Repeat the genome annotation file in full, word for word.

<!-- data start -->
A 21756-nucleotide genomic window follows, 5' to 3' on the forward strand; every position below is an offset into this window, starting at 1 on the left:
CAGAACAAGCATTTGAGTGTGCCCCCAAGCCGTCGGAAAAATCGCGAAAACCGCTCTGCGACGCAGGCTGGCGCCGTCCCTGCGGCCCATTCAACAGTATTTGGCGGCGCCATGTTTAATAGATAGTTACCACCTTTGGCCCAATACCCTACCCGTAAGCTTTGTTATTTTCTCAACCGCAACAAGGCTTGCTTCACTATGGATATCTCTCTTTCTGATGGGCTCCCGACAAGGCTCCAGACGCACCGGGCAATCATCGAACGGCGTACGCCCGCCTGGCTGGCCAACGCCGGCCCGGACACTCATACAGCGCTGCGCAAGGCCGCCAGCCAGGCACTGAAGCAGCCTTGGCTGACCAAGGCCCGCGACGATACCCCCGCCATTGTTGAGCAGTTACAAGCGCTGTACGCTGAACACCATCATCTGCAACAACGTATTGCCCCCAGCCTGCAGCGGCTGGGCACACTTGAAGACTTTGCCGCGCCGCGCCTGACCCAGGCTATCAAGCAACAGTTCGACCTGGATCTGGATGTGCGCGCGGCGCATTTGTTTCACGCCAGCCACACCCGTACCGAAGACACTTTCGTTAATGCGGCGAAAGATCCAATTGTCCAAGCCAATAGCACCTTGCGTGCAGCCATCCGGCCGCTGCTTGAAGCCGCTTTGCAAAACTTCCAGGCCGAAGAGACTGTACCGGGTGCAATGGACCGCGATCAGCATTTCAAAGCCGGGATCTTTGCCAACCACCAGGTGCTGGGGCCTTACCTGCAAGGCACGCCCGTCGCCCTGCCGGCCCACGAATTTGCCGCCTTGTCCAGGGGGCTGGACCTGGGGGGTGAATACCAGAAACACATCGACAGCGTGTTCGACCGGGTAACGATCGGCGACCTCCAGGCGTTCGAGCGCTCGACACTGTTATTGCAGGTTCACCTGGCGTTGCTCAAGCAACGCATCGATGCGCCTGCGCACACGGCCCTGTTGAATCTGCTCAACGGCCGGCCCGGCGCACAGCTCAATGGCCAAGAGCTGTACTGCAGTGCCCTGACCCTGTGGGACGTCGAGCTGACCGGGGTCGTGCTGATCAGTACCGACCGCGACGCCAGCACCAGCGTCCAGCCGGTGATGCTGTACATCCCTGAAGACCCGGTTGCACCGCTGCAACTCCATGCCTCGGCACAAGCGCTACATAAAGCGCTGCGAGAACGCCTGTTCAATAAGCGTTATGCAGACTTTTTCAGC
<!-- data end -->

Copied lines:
A 21756-nucleotide genomic window follows, 5' to 3' on the forward strand; every position below is an offset into this window, starting at 1 on the left:
CAGAACAAGCATTTGAGTGTGCCCCCAAGCCGTCGGAAAAATCGCGAAAACCGCTCTGCGACGCAGGCTGGCGCCGTCCCTGCGGCCCATTCAACAGTATTTGGCGGCGCCATGTTTAATAGATAGTTACCACCTTTGGCCCAATACCCTACCCGTAAGCTTTGTTATTTTCTCAACCGCAACAAGGCTTGCTTCACTATGGATATCTCTCTTTCTGATGGGCTCCCGACAAGGCTCCAGACGCACCGGGCAATCATCGAACGGCGTACGCCCGCCTGGCTGGCCAACGCCGGCCCGGACACTCATACAGCGCTGCGCAAGGCCGCCAGCCAGGCACTGAAGCAGCCTTGGCTGACCAAGGCCCGCGACGATACCCCCGCCATTGTTGAGCAGTTACAAGCGCTGTACGCTGAACACCATCATCTGCAACAACGTATTGCCCCCAGCCTGCAGCGGCTGGGCACACTTGAAGACTTTGCCGCGCCGCGCCTGACCCAGGCTATCAAGCAACAGTTCGACCTGGATCTGGATGTGCGCGCGGCGCATTTGTTTCACGCCAGCCACACCCGTACCGAAGACACTTTCGTTAATGCGGCGAAAGATCCAATTGTCCAAGCCAATAGCACCTTGCGTGCAGCCATCCGGCCGCTGCTTGAAGCCGCTTTGCAAAACTTCCAGGCCGAAGAGACTGTACCGGGTGCAATGGACCGCGATCAGCATTTCAAAGCCGGGATCTTTGCCAACCACCAGGTGCTGGGGCCTTACCTGCAAGGCACGCCCGTCGCCCTGCCGGCCCACGAATTTGCCGCCTTGTCCAGGGGGCTGGACCTGGGGGGTGAATACCAGAAACACATCGACAGCGTGTTCGACCGGGTAACGATCGGCGACCTCCAGGCGTTCGAGCGCTCGACACTGTTATTGCAGGTTCACCTGGCGTTGCTCAAGCAACGCATCGATGCGCCTGCGCACACGGCCCTGTTGAATCTGCTCAACGGCCGGCCCGGCGCACAGCTCAATGGCCAAGAGCTGTACTGCAGTGCCCTGACCCTGTGGGACGTCGAGCTGACCGGGGTCGTGCTGATCAGTACCGACCGCGACGCCAGCACCAGCGTCCAGCCGGTGATGCTGTACATCCCTGAAGACCCGGTTGCACCGCTGCAACTCCATGCCTCGGCACAAGCGCTACATAAAGCGCTGCGAGAACGCCTGTTCAATAAGCGTTATGCAGACTTTTTCAGC